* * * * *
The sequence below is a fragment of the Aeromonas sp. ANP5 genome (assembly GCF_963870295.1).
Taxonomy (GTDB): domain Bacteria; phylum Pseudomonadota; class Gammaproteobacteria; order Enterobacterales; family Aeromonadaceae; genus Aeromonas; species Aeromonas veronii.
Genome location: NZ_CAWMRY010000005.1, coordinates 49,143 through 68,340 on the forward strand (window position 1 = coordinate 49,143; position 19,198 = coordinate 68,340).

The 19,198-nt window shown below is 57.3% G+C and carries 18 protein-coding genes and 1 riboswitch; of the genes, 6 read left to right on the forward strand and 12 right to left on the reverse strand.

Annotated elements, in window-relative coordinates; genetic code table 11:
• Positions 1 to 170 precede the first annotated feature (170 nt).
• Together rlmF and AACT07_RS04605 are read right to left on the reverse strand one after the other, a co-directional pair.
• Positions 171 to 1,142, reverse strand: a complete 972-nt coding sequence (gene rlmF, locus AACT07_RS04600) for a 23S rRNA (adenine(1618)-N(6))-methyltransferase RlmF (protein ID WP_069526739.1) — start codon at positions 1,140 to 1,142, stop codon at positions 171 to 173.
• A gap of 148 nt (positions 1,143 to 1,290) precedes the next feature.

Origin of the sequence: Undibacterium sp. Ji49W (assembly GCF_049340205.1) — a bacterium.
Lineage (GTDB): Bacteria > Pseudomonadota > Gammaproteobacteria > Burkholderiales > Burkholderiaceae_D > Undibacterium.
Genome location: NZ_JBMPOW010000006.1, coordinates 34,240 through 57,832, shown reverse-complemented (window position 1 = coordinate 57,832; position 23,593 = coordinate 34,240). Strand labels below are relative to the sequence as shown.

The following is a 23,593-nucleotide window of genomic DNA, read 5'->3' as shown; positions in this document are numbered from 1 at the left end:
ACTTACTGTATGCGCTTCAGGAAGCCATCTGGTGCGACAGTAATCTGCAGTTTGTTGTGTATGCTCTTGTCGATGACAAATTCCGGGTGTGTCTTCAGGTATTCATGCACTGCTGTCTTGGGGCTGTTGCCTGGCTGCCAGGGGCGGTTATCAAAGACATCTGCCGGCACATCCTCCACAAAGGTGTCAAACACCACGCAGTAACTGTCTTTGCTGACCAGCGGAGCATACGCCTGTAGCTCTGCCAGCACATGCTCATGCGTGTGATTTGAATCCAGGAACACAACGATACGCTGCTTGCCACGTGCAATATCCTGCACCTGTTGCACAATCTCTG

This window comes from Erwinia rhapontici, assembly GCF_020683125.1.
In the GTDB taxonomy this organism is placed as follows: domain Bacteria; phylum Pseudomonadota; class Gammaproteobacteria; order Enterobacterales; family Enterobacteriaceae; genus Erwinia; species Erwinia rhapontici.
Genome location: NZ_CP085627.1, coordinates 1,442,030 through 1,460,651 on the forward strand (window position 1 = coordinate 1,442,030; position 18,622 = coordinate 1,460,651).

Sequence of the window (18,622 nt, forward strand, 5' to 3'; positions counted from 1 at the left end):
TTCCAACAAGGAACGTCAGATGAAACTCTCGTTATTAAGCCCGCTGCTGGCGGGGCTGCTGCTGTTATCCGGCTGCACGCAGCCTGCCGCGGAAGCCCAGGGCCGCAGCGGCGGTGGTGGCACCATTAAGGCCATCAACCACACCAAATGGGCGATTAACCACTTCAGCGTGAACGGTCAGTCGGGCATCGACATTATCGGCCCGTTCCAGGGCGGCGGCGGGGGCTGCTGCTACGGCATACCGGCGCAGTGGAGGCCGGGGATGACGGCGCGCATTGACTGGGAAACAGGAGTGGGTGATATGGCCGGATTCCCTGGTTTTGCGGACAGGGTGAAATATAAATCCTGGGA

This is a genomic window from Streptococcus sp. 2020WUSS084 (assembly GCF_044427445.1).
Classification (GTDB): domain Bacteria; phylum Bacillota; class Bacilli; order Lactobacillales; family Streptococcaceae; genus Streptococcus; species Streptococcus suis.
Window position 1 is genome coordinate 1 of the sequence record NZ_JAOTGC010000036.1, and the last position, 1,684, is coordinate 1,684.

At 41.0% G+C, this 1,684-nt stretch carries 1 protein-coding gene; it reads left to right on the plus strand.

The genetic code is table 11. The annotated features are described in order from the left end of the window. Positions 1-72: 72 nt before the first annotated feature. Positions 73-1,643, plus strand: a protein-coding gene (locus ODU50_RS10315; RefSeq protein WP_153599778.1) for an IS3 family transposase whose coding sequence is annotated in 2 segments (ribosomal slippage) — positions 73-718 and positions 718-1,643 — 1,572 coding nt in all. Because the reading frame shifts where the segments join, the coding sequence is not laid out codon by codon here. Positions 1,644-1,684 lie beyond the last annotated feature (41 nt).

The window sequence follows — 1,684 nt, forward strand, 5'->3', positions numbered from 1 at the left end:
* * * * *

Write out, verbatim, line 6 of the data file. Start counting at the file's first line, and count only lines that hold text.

• Positions 1 to 170 precede the first annotated feature (170 nt).